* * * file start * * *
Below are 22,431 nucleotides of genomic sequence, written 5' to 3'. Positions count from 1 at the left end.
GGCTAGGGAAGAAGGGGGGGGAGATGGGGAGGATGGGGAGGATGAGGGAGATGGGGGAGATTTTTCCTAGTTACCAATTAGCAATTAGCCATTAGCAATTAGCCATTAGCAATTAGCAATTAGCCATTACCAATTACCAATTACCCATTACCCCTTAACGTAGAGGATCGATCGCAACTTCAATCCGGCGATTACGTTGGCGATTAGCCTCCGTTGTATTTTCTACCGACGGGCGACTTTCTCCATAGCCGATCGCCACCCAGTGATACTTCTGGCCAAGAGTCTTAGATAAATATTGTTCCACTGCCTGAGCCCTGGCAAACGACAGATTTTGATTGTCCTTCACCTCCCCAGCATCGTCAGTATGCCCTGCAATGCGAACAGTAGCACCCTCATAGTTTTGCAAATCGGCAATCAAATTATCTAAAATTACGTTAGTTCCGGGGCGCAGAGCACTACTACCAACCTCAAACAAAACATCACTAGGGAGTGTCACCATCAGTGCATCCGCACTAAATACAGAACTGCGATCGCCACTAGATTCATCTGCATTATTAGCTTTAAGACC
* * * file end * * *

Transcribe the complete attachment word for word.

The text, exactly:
Below are 22,431 nucleotides of genomic sequence, written 5' to 3'. Positions count from 1 at the left end.
GGCTAGGGAAGAAGGGGGGGGAGATGGGGAGGATGGGGAGGATGAGGGAGATGGGGGAGATTTTTCCTAGTTACCAATTAGCAATTAGCCATTAGCAATTAGCCATTAGCAATTAGCAATTAGCCATTACCAATTACCAATTACCCATTACCCCTTAACGTAGAGGATCGATCGCAACTTCAATCCGGCGATTACGTTGGCGATTAGCCTCCGTTGTATTTTCTACCGACGGGCGACTTTCTCCATAGCCGATCGCCACCCAGTGATACTTCTGGCCAAGAGTCTTAGATAAATATTGTTCCACTGCCTGAGCCCTGGCAAACGACAGATTTTGATTGTCCTTCACCTCCCCAGCATCGTCAGTATGCCCTGCAATGCGAACAGTAGCACCCTCATAGTTTTGCAAATCGGCAATCAAATTATCTAAAATTACGTTAGTTCCGGGGCGCAGAGCACTACTACCAACCTCAAACAAAACATCACTAGGGAGTGTCACCATCAGTGCATCCGCACTAAATACAGAACTGCGATCGCCACTAGATTCATCTGCATTATTAGCTTTAAGACC